Life is fun, but don’t take your eye off the goals: Chika Russell 

Chika Russell shared her story with millions of viewers on BBC 2's Dragon's Den last year. What those viewers didn't see is how she turned down the £30,000 offer to take her Nigerian-inspired snack foods across the nation alone. Here's how Chika's has grown

Chika Russell shared her story with millions of viewers on BBC 2’s Dragon’s Den last year. What those viewers didn’t see is how she turned down the £30,000 offer to take her Nigerian-inspired snack foods across the nation alone. Here’s how Chika’s has grown

Chika Russell’s eponymous business, Chika’s grew sevenfold year-on-year since its launch in 2014.

Her products are now stocked in 750 retailers including Waitrose, Ocado and Whole Foods stores nationwide, and following a recent trip to West Africa, Russell is currently working on Chika’s Change, a project within her company which will help children in the region have greater access to education. Russell speaks with GrowthBusiness on her guiding principles in growing her business.  

Name: Chika Russell
Location: West London
Date Launched: February 2014
Number of employees: 10

Chika Russell and team

What does your business do?

Chika’s is a food business that supplies super tasty and premium, African-inspired snacks to national supermarkets, fine food retailers, airlines, hotels and food service businesses in the UK and Europe.  Our product range consists of eight different crisps and nuts and this range will continue to expand.  We are now launching our snack subscription box where we combine our premium snacks with a partnership with the shildren’s charity, SOS children.  Every snack box subscriber while also receiving their weekly snacks simultaneously sponsors a child through education in Africa.

Where did the idea for your business come from?

We started Chika’s two years ago with the simple aim of trying to do something exciting and trying to enrich people’s lives through food.   Our products are inspired by the foods of my childhood in Nigeria and I wanted people in the UK to experience the same great flavours that I got to enjoy growing up. Through our subscription box, we have taken this goal of enriching lives one step further and hope to create a whole movement that does good. We’ve called this initiative Chika’s Change.

How did you know there was a market for it?

There are major changes in consumer eating habits with a lot more interest in new food experiences.  The large players are just not set up to innovate to meet the demand for new, contemporary food products. We didn’t ‘know’ for sure there was a market for Chika’s but the feedback we got from objective friends gave us confidence that there was at least a niche for our initial product – hand toasted West African nuts – such was the overwhelmingly positive response.   Ultimately, we believed that the reason there were few main stream African-inspired snack brands was not about a lack of demand but more no-one had properly engaged the main stream market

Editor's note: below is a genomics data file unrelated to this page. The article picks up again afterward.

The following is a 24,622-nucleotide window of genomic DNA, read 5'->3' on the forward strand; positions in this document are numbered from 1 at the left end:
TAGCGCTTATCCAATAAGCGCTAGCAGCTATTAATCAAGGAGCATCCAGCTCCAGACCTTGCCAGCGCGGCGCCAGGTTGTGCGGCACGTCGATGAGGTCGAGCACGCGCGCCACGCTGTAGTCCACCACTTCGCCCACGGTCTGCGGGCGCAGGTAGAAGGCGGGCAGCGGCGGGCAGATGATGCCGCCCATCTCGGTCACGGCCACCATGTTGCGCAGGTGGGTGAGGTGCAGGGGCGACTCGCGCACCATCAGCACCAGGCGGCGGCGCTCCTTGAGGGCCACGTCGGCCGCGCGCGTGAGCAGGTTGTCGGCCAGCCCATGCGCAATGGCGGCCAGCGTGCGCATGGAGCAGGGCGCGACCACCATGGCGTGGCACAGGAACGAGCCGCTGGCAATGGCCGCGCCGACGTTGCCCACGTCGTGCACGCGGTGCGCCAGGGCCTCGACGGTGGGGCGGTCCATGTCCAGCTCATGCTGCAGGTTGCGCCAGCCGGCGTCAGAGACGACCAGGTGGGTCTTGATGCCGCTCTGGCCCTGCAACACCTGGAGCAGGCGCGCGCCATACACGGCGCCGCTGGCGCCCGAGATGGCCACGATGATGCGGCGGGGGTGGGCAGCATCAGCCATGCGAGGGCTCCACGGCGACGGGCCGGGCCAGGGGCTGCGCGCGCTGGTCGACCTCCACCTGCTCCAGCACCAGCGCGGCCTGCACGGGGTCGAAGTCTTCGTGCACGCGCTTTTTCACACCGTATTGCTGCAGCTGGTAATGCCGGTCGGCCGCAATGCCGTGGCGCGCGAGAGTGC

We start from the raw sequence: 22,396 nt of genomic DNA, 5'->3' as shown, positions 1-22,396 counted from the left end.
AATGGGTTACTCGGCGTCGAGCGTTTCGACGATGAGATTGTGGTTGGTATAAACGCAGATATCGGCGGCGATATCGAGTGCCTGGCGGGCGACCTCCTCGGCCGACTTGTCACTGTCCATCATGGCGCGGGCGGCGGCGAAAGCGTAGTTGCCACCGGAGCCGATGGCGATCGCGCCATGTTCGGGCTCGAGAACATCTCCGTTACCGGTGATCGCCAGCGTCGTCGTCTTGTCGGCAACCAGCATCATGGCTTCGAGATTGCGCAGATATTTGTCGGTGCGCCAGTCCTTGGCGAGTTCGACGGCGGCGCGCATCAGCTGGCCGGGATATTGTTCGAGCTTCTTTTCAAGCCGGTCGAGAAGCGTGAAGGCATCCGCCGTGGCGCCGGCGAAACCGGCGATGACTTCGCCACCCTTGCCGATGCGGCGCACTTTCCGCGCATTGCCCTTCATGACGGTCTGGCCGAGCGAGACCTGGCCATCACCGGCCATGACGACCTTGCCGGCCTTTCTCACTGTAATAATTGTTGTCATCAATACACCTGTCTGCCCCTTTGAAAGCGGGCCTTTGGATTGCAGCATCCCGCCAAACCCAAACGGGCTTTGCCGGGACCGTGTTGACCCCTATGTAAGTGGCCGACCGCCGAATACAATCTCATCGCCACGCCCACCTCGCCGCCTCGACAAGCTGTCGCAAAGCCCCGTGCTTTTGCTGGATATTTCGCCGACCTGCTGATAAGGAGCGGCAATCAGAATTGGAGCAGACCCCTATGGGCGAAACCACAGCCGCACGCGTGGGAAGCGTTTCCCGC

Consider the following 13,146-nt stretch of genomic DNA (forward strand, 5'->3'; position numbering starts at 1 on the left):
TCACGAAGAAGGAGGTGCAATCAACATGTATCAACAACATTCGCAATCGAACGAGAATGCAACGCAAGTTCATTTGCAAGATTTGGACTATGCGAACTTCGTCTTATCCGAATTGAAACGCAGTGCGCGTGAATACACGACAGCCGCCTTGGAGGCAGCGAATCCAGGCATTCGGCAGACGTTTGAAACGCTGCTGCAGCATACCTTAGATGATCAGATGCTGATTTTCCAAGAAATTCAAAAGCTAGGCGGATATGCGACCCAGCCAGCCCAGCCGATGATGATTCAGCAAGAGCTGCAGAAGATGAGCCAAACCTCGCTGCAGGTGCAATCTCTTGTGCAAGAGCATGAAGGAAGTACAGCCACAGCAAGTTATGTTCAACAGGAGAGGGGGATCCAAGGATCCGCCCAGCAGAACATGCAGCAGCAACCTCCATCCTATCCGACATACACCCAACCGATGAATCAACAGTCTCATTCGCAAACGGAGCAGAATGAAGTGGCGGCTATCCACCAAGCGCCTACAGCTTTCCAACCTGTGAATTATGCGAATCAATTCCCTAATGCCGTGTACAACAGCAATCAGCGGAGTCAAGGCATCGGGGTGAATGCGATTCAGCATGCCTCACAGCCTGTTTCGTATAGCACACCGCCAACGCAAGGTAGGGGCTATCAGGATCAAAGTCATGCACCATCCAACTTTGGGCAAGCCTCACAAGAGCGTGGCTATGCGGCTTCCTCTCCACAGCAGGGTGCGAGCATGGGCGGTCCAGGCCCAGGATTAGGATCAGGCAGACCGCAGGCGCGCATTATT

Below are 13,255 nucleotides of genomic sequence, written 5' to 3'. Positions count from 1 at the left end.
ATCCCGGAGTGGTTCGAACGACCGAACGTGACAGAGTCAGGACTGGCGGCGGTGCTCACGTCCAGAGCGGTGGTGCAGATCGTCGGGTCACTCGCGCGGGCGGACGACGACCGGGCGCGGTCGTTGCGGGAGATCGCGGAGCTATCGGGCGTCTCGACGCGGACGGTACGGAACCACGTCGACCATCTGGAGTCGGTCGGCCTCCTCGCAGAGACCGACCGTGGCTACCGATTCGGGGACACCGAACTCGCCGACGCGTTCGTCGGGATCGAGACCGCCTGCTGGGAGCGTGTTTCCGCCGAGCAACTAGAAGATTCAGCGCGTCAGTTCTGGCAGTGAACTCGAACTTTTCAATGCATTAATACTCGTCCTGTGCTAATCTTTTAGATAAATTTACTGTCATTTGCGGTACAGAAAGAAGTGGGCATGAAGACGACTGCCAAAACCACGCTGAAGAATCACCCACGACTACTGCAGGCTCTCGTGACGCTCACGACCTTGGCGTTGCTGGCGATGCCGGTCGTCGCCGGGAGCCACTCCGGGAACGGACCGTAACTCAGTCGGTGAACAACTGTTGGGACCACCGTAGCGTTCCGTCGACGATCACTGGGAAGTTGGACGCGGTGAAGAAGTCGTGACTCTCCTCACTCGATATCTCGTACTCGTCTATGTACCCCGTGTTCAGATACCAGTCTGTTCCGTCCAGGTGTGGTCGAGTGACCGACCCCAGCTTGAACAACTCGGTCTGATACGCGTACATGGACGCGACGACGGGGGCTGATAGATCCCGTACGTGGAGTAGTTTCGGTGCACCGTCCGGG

How did you raise funding, and why?

Since the age of 16 I have always worked part-time and saved and invested money. Within a couple years of finishing university I’d bought my second property so I was lucky enough to be in a position to launch the business with my own savings and then take out equity from my properties when I needed to fund the growth of the business when we were extending the range of products or adding more staff.  I have gone this route because I put in so much effort to the business that I wouldn’t want to sell a stake in it when the valuation was much lower than what I thought was possible further in the future.  

Describe your business model in brief.

Quite simply, it is to build a brand that is synonymous with high quality and super tasty snacks that takes its consumers and friends on a taste adventure.  

What was your first big milestone and when did you cross it?

I’m going to mention the first two big milestones.  We were launched in Wholefoods within five months of starting our business, that felt like a first, small but very meaningful step forward.  Second was out first national listing with Waitrose in August 2015.  

What advice would you give to other entrepreneurs?

It’s changed from what I would have said a year ago, when I would have said dream big, challenge yourself and go for it.  That’s evolved a bit as I now realise the importance of enjoying the journey and not just enjoying it when you reach that far away destination.  In short, don’t stress about where you are not; rather, celebrate where you are today.

Where do you want to be in five years’ time?

I’d like Chika’s to be recognised as a domestic household brand in the UK but with global reach and where we are responsible for putting tens of thousands of children through education through our Chika’s change subscription snack box.

If you weren’t an entrepreneur, you would be…

A school teacher.  I think education is hugely important and incredibly powerful.  I love teaching and enjoy helping my children to learn. I love children so a teaching role would combine both. 

What is your philosophy on business or life, in a nutshell?

Enjoy each day; have as much fun as possible; set yourself ambitious goals and go out there and achieve them.  Life is fun but don’t take your eye off the goals and go out and achieve.  

Praseeda Nair

Praseeda Nair

Praseeda was Editor for from 2016 to 2018.

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